Example 8.6. Pole Vaulting with a Flexible Pole. The athlete in the aforementioned example replaces his rigid pole with a flexible one. The new pole is such that under the application of compressive forces at both ends it assumes the shape of an arc (Fig. 8.11). Slender rods subject to thrust buckle when the compressive forces acting on them reach a certain level. If the rod can rotate freely at both ends as shown in Fig. 8.11, it will buckle when the axial force F reaches the value

in which E represents Young's modulus of the circular rod, ro is its radius, and L is its length. This equation shows that the smaller the radius and the longer the rod, the more likely it is to buckle under thrust.

The potential energy stored in a buckled pole is like the potential energy of a spring:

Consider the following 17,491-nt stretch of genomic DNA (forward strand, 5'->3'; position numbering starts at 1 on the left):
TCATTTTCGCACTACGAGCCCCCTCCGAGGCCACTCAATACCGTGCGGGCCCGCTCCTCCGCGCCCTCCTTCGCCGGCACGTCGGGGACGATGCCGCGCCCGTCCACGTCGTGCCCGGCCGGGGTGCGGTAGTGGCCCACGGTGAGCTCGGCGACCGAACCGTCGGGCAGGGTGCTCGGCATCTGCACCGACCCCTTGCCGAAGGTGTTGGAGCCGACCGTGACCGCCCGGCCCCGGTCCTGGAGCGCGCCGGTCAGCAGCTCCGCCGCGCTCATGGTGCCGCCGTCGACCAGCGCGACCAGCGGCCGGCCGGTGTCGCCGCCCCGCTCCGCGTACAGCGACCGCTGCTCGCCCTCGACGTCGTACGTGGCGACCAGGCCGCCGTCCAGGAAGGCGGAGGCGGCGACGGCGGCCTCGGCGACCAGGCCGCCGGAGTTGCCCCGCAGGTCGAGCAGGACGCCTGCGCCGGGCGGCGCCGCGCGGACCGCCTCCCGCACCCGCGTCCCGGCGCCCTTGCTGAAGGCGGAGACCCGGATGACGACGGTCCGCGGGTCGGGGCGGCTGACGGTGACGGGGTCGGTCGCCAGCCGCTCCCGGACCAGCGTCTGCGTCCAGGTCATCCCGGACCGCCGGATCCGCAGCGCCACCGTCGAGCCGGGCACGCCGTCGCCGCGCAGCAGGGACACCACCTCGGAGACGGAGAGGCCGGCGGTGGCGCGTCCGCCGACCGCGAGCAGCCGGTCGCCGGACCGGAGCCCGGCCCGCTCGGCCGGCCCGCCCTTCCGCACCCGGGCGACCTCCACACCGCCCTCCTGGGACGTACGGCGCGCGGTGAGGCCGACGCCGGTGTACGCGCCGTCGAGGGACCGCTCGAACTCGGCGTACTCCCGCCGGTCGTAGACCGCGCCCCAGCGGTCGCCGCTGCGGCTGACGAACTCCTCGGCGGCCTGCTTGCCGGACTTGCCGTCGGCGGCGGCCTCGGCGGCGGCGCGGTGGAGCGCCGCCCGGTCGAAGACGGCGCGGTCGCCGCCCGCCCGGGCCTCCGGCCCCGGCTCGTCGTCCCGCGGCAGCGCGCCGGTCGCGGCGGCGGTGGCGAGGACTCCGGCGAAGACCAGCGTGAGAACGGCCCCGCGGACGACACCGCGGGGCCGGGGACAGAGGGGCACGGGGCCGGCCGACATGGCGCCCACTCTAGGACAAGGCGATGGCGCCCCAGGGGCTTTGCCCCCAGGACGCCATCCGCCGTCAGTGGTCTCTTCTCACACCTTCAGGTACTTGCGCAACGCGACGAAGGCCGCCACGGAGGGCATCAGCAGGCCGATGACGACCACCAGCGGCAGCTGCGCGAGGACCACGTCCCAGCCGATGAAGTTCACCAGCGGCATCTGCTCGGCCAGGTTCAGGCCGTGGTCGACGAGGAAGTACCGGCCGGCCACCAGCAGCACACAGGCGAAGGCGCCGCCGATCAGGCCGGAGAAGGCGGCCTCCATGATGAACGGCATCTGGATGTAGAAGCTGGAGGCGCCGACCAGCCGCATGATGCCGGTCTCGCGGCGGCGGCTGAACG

Figure 8.11. Pole vaulting using a flexible pole. The pole buckles in response to the thrust exerted by the vaulter as he runs toward the cross bar while keeping the front end of the pole fixed to the ground.

in which k (n/m) is the stiffness of the pole, and Ax is the difference between the length d of the curved pole between the hand grip and the distal end and the shortest distance between these points (b):

When a vaulter uses a rigid pole, much of his initial kinetic energy is dissipated into heat during the brief period of impact between the pole and the ground. However, in the present case when the vaulter uses a flexible pole, as he hits the pole onto the ground the pole buckles and takes the shape of an arc. The kinetic energy lost before the takeoff is transformed into elastic energy and is stored in the pole.

Because the ground force acting on the distal end of the pole does no work, mechanical energy is conserved from the moment the vaulter places the distal end of the pole onto the ground to the moment when the vaulter lets go of the pole. Assuming again that the vaulter can be represented as a lumped mass of m, the mechanical energy of the vaulter-pole system at time to right before the impact is